The Eccentric, Outrageous Side Of UFO Culture – A Case Study

First Published: January 19, 2020 Written by: Marcus Lowth Estimated Reading Time: 24 minutes Posted in: Editorials
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Many people who view the UFO community from the outside will often do so from a viewpoint that it is made up of “cranks and crackpots” who are naïve at best or deceitful at their worst. And the truth of the matter is many inside UFO circles, at least in part and only toward a select few, share such feelings.

For while most who study the UFO and alien question do so from a serious perspective and with an equally serious state of mind, there are some whose claims are so outrageous, bizarre, and over the top, that even many inside the community reject, condemn, and even distance themselves from such claims.  And such a stance is perfectly understandable from a field that constantly battles for serious recognition of their studies and research, to begin with.

However, with all that being said, while we should most certainly examine such off-the-wall claims with a large helping of salt, it might prove to be a mistake to dismiss such claims completely without even examination and contemplation. As we will see, it is the belief of many who have studied those who have made such bizarre claims that while the latter respective accounts are most often complete fabrication, an initial, strange encounter could quite possibly have taken place, which the respective witnesses then later exploited for various reasons, not least financial gain.

This eccentric, outlandish, and at times “crazy” side of the UFO and alien question will either prove to be a collection of accounts that were manufactured as fact for a variety of reasons, or they will likely prove to be crucial in our eventual collective understanding of what lies at the heart of this most mysterious and intriguing area of research and study.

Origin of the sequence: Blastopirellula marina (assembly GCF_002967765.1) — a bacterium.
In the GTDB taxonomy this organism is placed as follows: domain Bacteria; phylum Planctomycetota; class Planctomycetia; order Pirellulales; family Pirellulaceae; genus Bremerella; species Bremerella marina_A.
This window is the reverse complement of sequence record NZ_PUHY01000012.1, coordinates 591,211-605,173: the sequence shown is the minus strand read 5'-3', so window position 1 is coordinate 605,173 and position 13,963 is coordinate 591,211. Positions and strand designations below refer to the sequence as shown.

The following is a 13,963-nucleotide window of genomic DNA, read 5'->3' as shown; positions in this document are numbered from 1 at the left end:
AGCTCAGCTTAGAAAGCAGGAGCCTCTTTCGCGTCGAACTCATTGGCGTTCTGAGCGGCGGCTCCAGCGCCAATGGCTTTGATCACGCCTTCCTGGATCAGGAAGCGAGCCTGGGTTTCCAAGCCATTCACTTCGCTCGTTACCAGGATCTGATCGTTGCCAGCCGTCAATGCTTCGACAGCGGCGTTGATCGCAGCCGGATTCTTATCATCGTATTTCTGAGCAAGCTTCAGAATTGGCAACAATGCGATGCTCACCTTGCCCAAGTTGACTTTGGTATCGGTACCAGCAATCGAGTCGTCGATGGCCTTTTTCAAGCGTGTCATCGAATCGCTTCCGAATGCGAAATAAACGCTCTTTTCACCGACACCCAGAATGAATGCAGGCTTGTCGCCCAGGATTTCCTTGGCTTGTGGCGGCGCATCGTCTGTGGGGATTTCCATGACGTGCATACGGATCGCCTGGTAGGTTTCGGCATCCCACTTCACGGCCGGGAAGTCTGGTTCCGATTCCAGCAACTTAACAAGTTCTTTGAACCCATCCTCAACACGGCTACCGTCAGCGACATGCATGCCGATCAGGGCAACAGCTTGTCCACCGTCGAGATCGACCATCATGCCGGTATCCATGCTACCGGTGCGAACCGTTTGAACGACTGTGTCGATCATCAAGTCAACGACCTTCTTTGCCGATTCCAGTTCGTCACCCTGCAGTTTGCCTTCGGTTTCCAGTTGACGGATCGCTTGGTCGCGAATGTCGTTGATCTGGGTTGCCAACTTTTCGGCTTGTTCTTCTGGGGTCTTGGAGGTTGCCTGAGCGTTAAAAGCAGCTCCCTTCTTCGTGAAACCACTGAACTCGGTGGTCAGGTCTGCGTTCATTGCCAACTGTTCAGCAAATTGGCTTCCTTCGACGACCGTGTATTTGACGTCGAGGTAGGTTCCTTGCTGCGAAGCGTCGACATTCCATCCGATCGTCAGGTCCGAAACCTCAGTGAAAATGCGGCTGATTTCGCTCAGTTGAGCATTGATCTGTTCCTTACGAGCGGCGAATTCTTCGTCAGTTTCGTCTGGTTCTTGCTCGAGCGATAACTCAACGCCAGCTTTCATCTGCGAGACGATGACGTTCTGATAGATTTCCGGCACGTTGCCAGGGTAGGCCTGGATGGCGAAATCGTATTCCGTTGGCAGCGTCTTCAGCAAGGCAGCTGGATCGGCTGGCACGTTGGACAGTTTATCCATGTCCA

Bizarre Claims Right Across The Decades Of The UFO Era

We have examined several of these seemingly outrageous cases of UFO and alien interaction before. For example, the claims of Carroll Watts remain under suspicion by many as being fabrications or outright manufactured stories.

Watts would make claims of several incidents with an alien race during a six-month period in 1967. What’s more, he would state that he was part of a cosmic experiment being conducted on humanity as it grew nearer to entering the world of space travel.

In more recent times, similar, if more ominous claims of alien contact would come from David Eckhart, who despite many researchers not being able to shake the notion that the claims in question are nothing more than an elaborate hoax, has so defied explanation and has remained steadfast in his version of events.

Maybe some of the strangest of these claims that leave many of us undecided as to their credibility are those that would come from Brian Scott, who would make similar contact claims in the mid-1970s, following a decade and a half of continuous regular visitations.

What is clear, and something that shouldn’t be lost on any of us is that while one would certainly have a lot to lose (at least potentially) by making claims of alien contact, whether those claims were true or not, there would also be just as much potential for considerable monetary gain from such a move. It is a gamble, that some people are seemingly happy to take.

Same Details Continue To Show

We have also mentioned the claims of Sir Peter Horsely, who after enjoying a distinguished career in the British Armed Forces would seemingly out of nowhere make claims of sitting in a room in a London house and of speaking with an alien who was existing on Earth in disguise and part of a strategically placed team of extraterrestrials who were working with the governments of the world – sometimes without even their knowledge – for the apparent interests and betterment of humanity.